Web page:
Monday, January 21, 2013

Open education - drop in rather than drop out

water drop by Greencolander, on Flickr
Creative Commons Attribution 2.0 Generic License  by Greencolander

A common criticism of the current wave of more or less open courses is that there is a high drop-out rate with sometimes only 10-20% of students completing the course. In the traditional education system this is seen as a sign of abject failure but should we apply the same principles in judging the impact of open education? Does it really matter who completes the course or not since the motivation for studying via MOOCs and suchlike is not to gain academic credits but simply to learn. If only part of the MOOC is relevant to your current interests you will study that part and then move on. This is not a case of dropping out but more like dipping into a good book to read the parts that interest you.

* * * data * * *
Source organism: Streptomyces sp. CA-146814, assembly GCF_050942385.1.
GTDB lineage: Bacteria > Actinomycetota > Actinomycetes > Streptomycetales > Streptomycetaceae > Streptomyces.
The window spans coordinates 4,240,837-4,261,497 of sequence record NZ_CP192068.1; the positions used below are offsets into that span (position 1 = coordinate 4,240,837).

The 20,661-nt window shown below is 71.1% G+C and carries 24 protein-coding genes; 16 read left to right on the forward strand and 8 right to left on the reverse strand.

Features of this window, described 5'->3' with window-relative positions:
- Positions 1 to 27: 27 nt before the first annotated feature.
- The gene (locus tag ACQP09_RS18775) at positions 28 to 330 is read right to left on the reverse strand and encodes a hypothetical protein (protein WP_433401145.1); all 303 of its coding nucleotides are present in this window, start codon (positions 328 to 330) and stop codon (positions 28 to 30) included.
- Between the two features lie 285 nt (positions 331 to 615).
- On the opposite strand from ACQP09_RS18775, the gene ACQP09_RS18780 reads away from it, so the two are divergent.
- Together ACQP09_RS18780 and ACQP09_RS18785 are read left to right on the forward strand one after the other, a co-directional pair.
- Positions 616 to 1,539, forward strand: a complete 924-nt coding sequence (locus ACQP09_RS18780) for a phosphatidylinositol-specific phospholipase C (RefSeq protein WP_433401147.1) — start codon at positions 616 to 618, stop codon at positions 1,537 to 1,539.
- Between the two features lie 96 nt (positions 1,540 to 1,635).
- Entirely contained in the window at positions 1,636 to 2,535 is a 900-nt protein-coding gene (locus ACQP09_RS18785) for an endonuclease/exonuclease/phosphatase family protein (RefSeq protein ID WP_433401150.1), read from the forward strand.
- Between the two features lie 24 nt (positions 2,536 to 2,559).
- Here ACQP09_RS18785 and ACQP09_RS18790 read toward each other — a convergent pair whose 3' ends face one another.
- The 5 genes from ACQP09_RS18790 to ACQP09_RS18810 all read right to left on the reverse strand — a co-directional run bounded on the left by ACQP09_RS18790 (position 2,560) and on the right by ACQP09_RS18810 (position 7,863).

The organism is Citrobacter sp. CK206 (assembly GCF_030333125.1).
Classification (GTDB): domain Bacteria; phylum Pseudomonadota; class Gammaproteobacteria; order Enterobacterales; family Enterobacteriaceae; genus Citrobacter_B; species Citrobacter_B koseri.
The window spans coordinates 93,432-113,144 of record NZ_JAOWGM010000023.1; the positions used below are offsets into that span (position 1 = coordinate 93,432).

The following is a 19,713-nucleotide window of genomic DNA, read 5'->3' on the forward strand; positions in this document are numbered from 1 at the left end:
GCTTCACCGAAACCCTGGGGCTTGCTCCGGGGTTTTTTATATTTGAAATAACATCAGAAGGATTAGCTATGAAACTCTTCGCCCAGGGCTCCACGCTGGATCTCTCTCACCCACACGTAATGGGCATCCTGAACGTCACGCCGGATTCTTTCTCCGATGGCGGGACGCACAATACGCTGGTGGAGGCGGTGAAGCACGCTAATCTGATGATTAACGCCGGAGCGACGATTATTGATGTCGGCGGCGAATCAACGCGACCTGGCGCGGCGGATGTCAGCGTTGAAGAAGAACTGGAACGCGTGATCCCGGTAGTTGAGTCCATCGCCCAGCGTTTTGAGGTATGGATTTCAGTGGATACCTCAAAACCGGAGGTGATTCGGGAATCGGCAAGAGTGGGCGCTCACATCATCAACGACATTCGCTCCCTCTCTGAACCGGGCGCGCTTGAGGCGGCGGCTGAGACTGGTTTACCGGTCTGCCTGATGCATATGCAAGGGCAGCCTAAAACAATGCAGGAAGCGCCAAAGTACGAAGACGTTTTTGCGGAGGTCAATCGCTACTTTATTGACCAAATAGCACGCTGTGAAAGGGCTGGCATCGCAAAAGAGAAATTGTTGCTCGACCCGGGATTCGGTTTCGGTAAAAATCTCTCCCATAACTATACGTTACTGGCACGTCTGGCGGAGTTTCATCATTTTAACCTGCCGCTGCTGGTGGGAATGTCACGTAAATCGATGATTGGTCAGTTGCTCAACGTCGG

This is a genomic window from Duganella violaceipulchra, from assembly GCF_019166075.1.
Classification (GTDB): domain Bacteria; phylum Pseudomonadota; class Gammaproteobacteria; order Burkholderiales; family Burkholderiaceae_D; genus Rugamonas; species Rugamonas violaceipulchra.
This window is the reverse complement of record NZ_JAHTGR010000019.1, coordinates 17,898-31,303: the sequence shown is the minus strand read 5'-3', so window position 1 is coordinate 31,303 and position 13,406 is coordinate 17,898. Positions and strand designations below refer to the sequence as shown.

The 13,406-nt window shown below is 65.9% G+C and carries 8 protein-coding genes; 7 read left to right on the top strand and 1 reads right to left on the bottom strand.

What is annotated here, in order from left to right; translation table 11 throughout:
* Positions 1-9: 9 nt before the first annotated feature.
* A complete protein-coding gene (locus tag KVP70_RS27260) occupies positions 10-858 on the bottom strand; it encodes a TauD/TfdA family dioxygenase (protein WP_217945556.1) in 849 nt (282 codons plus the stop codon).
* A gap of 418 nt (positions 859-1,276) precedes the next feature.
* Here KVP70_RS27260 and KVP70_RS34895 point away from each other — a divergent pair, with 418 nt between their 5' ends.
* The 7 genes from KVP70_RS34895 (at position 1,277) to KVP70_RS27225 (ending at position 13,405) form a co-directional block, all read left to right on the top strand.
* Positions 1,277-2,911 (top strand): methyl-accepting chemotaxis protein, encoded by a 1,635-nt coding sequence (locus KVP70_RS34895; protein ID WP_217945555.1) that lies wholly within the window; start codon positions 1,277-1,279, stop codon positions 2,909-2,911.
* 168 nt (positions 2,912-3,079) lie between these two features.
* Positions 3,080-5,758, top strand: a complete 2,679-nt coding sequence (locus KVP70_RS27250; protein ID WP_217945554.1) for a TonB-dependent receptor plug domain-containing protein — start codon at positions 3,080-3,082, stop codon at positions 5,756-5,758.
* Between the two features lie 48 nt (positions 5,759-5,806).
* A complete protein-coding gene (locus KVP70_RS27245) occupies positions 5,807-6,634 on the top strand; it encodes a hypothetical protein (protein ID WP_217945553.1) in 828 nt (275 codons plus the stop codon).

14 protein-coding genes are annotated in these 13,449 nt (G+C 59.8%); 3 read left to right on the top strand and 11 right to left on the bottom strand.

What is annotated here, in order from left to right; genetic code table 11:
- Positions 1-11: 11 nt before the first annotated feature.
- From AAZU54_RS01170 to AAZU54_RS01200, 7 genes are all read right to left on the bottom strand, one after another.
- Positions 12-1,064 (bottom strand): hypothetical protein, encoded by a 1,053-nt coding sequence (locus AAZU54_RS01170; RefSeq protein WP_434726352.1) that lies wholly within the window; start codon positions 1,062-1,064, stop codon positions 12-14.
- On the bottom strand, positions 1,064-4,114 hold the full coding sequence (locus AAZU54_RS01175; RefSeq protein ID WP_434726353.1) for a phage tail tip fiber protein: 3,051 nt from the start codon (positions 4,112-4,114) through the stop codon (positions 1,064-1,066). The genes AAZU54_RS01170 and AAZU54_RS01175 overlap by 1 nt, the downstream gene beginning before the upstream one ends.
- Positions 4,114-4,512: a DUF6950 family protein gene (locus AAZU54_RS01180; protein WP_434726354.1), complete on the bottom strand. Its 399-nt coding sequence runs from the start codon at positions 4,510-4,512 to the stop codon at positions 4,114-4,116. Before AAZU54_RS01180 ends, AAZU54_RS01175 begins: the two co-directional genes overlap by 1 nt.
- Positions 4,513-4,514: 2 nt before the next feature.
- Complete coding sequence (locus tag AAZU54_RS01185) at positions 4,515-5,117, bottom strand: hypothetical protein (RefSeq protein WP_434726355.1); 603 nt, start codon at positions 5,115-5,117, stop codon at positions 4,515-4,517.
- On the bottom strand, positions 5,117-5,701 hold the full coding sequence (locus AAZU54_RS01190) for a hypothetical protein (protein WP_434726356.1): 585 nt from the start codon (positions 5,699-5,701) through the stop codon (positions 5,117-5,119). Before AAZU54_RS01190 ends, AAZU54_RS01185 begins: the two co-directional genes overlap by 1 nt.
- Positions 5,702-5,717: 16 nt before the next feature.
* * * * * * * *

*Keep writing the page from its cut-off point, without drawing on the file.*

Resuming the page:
This is well argued by Donald Clark in a post called MOOCs: ‘dropout’ a category mistake, look at ‘uptake’? It all depends how we view the MOOC movement. If we see MOOCs as part of the traditional credit-based system for students who want degrees then they do not work very well. However as an arena for lifelong learning which you can access whenever you need to without any formal demands then the concept of dropping out becomes irrelevant.

"MOOCs must not be seen as failure factories. They must rise above the education models that filter and weed out learners through failure. Good MOOCs will allow you to truly go at your own pace, to stop and start, go off on an exploratory path and return again. This is what true adult learning is and should be. I always drop out of learning experiences as I never go on formal courses. I decide when I’ve had enough. They should not copy but complement or construct new models of learning."

Of course the universities who offer MOOCs would like to see high completion rates in order to justify their investments. But let's leave the basic layer of open resources and courses free and accessible for all to use and benefit from but focus on value-added services like examination, tutoring, validation, recruitment and advertising as monetisation options. MOOCs are not really threatening the traditional university system - they are widening the scope and reach of higher education and reaching new audiences. As such they should not be judged by the same criteria as traditional courses.

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